A third paperweight theme was birds. The Geo. Walter Brewing Co. of Appleton Wisconsin, featured a duck, a variety that may only have been an artist’s fancy. Like the family that was responsible for Best/Pabst, the four Walters brothers emigrated from Germany but rejected Milwaukee for upstate Wisconsin which, it is said, reminded them of their home in the Black Forest. Each of the Walters brothers became involved making beer. George Walter purchased two adjacent breweries in Appleton and combined them to create his own brewing complex. The business appears to have ceased with Walter’s death in 1899.
In 1859 the Eagle Brewery was established by John Ebner on Indianapolis Avenue in Vincennes, Illinois. It operated under his management until 1875 when it was sold to Eugene Hack and Anton Simon. They kept the name and added an eagle logo identifying their flagship brand. Hack and Simon successfully operated the brewery for decades. They were producing 18,000 barrels of beer a year and maintained five wagons and twelve head of horses for their local trade. In time they established five refrigerated beer depots in towns in Indiana and Illinois. The brewery was shut down by Indiana prohibitionary laws in 1918 and apparently not reopened in 1934 after Repeal.
The next weight displays wing creatures that are not really birds but mythical beasts called griffins. They are displayed rampant on a backdrop of barley stalks and hops to advertise the F. Bartels Brewing Co. of Cincinnati, Ohio. This item can easily be dated since F. Bartels opened in 1898 and closed only two years later. The suspected cause of this early demise may have been bad beer or just plain bad luck. Bartels had the misfortune of being one of 84 breweries in the city so that competition was ruthless. Many of the city’s saloons were tied to one of its breweries and outside brews were not allowed inside those swinging doors.
John A. McAvoy began his entrepreneurial career running a tannery in South Haven, Michigan. Having tired of processing hides about 1864, he sold out, moved to Chicago, and looked for a place to put his cash. There he met H.V. Bemis who talked him into partnering in a brewery he was establishing at 24th Street and the Lakefront. They called their enterprise McAvoy & Bemis Brewing. Their flagship beer was McAvoy’s Malt Marrow. I find this beer weight particularly interesting because despite its age, it has retained its bright multi-colors. Note too the boy with a dog holding a bottle: In those days kids sold beer.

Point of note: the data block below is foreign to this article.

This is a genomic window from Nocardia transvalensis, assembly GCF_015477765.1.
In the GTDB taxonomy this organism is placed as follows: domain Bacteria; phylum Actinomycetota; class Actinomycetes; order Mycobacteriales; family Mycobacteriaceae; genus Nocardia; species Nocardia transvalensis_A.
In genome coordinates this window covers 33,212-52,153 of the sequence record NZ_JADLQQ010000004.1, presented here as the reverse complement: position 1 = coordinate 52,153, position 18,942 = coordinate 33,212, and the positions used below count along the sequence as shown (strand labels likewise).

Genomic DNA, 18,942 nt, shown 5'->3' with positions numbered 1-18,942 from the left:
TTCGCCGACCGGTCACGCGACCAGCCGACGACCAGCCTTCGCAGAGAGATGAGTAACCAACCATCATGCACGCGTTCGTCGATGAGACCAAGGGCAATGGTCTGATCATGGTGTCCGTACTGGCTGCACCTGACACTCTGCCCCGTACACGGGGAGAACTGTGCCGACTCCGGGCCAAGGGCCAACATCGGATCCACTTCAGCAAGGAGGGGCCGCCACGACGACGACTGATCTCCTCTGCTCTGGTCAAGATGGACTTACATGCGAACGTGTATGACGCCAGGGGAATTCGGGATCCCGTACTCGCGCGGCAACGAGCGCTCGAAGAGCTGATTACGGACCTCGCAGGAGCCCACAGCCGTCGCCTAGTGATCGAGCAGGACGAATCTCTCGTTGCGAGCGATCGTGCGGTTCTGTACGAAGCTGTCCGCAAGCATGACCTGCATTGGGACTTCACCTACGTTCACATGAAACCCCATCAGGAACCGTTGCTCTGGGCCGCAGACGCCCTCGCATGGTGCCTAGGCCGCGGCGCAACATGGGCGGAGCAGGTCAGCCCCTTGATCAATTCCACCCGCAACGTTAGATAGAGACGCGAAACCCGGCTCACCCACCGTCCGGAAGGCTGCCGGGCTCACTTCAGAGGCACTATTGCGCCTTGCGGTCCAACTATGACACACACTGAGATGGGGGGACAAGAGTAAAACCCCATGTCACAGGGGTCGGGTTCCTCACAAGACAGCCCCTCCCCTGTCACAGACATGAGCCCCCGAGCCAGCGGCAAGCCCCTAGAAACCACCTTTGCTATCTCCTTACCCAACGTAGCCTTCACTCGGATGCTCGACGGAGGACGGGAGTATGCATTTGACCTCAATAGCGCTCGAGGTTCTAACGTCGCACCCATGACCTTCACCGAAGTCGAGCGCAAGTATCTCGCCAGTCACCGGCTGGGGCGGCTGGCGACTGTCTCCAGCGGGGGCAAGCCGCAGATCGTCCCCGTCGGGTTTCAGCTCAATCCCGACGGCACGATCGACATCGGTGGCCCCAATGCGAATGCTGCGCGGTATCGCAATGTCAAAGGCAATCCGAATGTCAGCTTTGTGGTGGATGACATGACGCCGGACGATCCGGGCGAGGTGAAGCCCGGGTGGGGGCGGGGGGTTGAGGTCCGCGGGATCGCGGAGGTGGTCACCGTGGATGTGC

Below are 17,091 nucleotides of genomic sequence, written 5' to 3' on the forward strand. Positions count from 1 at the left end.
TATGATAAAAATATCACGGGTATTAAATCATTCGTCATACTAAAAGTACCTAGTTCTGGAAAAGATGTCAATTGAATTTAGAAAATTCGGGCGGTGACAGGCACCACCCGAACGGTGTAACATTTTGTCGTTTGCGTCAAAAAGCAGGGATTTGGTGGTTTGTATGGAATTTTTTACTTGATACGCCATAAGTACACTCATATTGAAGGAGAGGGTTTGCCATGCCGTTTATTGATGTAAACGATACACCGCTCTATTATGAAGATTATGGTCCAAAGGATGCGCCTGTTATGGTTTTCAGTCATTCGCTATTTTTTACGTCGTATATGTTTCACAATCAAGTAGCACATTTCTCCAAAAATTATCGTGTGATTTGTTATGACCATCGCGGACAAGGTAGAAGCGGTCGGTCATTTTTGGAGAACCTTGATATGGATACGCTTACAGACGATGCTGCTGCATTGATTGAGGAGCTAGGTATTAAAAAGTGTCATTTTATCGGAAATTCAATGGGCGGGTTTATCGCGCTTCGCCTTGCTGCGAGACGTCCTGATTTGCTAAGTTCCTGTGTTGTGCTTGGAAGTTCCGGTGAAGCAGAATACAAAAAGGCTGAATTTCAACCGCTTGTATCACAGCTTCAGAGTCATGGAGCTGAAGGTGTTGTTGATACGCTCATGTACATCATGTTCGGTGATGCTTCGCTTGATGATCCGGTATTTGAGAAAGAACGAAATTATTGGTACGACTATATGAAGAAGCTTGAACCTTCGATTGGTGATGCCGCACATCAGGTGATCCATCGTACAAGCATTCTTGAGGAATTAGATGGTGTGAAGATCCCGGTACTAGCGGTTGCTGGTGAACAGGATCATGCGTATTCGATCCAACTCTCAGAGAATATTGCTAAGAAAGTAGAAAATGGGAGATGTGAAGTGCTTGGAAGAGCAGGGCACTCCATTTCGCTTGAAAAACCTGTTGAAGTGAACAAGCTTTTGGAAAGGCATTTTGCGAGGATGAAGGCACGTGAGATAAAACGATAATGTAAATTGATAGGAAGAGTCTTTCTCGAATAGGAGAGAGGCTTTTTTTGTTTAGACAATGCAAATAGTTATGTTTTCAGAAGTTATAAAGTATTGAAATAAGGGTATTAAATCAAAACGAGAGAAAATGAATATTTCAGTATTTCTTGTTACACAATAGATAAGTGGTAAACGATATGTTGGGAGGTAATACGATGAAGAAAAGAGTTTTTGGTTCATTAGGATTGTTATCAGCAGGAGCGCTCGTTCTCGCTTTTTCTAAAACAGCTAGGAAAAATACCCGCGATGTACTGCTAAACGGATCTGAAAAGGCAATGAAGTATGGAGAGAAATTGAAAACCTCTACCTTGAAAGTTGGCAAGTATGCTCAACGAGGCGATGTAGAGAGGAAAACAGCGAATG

The final object in this showcase is a solid blown glass weight from the C. L. Centlivre Brewing Co. of Fort Wayne, Indiana. An enterprising Frenchman from Alsace, Centlivre built his brewery on the banks of the St. Joseph River. a mile north of the city. Improving and enlarging those works from year to year by 1880 he was employing twenty workers and could turn out 15,000 barrels a year. An 1889 fire destroyed his bottling plant and adjacent boat house but Centlivre quickly rebuilt “on a magnificent scale,” according to a contemporary account. His facility was known to residents of Fort Wayne as “the French brewery.”
There they are, eleven paperweights in a wide variety of motifs. Some remind us of those pre-Prohibition days when even small cities and towns, like Appleton, Fort Wayne, and Vincennes could boast a local brewery, turning out fresh lagers and ales for the locals. And sometimes rewarding customers with beer under a glass — not in it.